DoCoMo Will [Not] Drop i-mode in Japan
By Eric Lin, Thu Jul 22 23:00:00 GMT 2004

Updated: A story saying DoCoMo has plotted a course to eliminate the brand that made it famous in Japan looks to be wrong.

Update: It appears somebody mistranslated the original source article from the Nihon Keizai Shimbun. DoCoMo is trying to migrate its 2G users onto the 3G network, but doesn't plan to ditch the i-mode system.

NTT DoCoMo will officially drop the i-mode name, related marketing, and eventually the service in Japan. It will eliminate the network once most users have upgraded to the 3G FOMA network and the remaining traditionalists are moved to a basic voice-centric 2G service. The decision to shun the i-mode brand is a shock, but the decision to eliminate the network is not. FOMA subscribers are growing at a rapid pace now, recently hitting five million, however the majority of them are converted i-mode users, not new heads.

Eliminating i-mode also frees up DoCoMo to concentrate on 3G and future technologies, as well as providing some spectrum for experimentation. Until it released a recent spate of new handsets along with more competitive pricing, FOMA was lagging behind KDDI's 2.5G AU service, and DoCoMo was lagging behind in innovation. KDDI's service was less expensive and the handsets were more desirable, and the speed difference between 1xRTT and W-CDMA was negligible, especially when compared to i-mode. KDDI's pricing for AU is still proving to be a popular reason for its growing subscriber numbers, however DoCoMo's most recent volley has put it back in the top spot for new subs.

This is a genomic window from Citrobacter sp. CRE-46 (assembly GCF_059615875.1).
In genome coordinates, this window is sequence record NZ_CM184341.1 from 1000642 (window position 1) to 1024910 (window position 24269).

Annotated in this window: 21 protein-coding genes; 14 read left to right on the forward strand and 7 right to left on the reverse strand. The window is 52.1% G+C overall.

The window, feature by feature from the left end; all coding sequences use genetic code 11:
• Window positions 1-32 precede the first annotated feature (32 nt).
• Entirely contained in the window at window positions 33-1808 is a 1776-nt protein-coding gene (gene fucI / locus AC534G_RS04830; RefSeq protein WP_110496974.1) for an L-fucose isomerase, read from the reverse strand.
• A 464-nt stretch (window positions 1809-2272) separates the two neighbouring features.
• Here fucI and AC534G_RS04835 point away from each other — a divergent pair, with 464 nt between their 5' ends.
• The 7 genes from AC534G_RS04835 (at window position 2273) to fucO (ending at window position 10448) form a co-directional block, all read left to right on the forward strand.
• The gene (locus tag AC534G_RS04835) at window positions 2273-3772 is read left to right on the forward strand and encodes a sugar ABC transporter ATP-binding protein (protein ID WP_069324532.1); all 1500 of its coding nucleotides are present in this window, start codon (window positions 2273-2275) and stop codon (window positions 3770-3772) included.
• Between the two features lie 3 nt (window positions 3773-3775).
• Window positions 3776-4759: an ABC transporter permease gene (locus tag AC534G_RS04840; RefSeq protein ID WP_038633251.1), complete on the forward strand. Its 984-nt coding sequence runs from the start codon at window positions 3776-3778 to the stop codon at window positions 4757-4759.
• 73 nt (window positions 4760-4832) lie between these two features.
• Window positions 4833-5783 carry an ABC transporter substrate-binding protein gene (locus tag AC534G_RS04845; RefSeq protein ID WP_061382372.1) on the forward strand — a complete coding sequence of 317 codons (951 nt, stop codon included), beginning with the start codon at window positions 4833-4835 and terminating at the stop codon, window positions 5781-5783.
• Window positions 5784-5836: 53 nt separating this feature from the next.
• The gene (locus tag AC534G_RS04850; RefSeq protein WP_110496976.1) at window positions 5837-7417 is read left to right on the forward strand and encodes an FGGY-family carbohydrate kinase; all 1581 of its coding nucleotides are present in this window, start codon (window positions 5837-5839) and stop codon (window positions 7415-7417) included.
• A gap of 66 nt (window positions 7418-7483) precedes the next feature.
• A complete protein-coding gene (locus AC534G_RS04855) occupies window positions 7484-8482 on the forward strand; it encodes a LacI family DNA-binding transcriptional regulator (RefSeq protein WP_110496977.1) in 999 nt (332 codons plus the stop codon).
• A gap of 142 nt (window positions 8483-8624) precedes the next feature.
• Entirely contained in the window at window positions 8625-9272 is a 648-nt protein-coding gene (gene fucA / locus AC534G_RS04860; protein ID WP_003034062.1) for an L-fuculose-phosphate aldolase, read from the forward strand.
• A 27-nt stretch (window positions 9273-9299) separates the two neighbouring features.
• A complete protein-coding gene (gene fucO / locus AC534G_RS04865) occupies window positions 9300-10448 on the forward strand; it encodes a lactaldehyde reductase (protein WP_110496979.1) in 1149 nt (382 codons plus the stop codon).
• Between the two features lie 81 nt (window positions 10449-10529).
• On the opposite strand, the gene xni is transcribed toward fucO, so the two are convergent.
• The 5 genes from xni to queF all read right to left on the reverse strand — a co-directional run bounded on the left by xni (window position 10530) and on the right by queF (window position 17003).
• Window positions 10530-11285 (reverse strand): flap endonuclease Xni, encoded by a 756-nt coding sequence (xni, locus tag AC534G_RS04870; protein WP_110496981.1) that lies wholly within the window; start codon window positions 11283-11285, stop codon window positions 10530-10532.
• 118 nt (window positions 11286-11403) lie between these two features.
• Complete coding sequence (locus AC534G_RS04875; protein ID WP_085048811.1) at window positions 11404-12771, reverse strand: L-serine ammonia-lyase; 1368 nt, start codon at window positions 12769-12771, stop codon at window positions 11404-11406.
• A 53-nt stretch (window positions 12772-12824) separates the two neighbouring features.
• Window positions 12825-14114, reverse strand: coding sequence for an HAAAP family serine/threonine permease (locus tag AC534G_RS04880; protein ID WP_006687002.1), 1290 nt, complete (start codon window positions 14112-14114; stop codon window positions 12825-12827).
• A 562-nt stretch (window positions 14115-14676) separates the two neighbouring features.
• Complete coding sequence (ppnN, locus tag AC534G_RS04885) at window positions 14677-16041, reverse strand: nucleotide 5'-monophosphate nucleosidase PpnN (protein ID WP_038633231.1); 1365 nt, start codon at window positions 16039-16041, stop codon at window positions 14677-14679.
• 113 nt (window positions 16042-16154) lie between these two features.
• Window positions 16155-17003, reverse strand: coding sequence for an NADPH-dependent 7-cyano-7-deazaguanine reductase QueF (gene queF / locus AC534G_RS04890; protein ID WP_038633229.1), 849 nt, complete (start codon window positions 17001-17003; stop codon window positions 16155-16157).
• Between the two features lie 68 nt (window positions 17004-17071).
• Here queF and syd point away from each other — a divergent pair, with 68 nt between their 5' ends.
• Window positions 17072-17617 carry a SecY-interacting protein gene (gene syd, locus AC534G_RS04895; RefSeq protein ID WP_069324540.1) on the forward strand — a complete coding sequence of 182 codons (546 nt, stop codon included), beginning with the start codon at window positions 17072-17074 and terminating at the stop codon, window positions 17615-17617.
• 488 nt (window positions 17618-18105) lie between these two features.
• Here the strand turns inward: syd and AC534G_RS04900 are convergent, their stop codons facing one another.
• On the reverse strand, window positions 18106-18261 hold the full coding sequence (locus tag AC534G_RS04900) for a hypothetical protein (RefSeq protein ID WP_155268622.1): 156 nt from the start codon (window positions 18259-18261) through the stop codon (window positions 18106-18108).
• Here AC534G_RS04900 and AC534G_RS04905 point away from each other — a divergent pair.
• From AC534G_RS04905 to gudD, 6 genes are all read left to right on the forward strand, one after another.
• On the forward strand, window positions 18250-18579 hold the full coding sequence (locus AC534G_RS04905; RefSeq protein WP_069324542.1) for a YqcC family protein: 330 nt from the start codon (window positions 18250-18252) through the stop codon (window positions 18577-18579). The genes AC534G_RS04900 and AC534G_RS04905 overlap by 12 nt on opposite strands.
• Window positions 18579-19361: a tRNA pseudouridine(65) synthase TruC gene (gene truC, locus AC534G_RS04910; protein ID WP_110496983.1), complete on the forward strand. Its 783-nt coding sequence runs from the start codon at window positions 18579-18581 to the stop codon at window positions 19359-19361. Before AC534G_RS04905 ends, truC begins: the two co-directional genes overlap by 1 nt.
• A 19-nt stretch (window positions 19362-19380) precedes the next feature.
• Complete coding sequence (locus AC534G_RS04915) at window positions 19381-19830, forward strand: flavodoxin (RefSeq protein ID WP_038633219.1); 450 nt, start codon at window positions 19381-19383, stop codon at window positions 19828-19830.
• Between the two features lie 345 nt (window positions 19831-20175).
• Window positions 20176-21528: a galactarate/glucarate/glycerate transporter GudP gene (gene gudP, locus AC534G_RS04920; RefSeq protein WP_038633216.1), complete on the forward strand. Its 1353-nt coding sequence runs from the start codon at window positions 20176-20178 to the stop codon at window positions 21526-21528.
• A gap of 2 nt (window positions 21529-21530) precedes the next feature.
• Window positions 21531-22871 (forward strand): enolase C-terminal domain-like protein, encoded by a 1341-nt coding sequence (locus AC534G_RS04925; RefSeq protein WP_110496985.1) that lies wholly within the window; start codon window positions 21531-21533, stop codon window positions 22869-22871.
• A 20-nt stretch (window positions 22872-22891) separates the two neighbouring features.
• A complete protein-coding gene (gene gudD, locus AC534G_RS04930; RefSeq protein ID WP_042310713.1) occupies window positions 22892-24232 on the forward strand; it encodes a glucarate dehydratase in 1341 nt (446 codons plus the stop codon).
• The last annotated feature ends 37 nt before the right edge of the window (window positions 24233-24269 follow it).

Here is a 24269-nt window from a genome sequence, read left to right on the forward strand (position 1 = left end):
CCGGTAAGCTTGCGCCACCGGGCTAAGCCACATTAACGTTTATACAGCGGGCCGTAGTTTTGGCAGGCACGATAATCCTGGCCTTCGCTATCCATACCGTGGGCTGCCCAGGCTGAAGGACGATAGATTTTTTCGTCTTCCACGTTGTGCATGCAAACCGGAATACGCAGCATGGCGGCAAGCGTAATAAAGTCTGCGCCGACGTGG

While i-mode has jumped the shark in Japan, it is only starting to catch on elsewhere, finally hitting 3 million users. Although take up was slow on KPN networks, Bouygues Telecom proved to be an i-mode powerhouse, proving popular in France and serving as a model for other European licensees. Following DoCoMo's formula step by step (including launching with less than thrilling handsets), Bouygues has mustered up 670,000 i-mode users -- nearly a quarter of all foreign subs. With this momentum, i-mode has launched in nearly all of Western Europe, except for the UK. To fill in that hole, mmO2 has announced it is reviewing i-mode, but has not made an official decision to launch yet.

While the global wireless industry may be particularly attached to the i-mode brand, that's not enough reason for DoCoMo to keep it around in Japan. There the brand is attached to a network -- not just a service -- and that network is growing obsolete. The use of the i-mode brand to differentiate the mobile internet experience from the desktop one is no longer needed either; the small applets and services Colly Myers predicts as the future for mobile software are already the de facto standard in Japan. In Europe, the i-mode brand is a service, and a harbinger of the post-PC era. DoCoMo and the licensees have a number of reasons to keep the brand alive outside of Japan, not the least of which is DoCoMo wants some global brand recognition. By the time DoCoMo puts the i-mode brand to bed in Japan (it's hoping that happens in 2006), the West may finally get the post-PC internet as well, but carriers that have licensed it will probably still keep using the name -- DoCoMo may not give them a choice.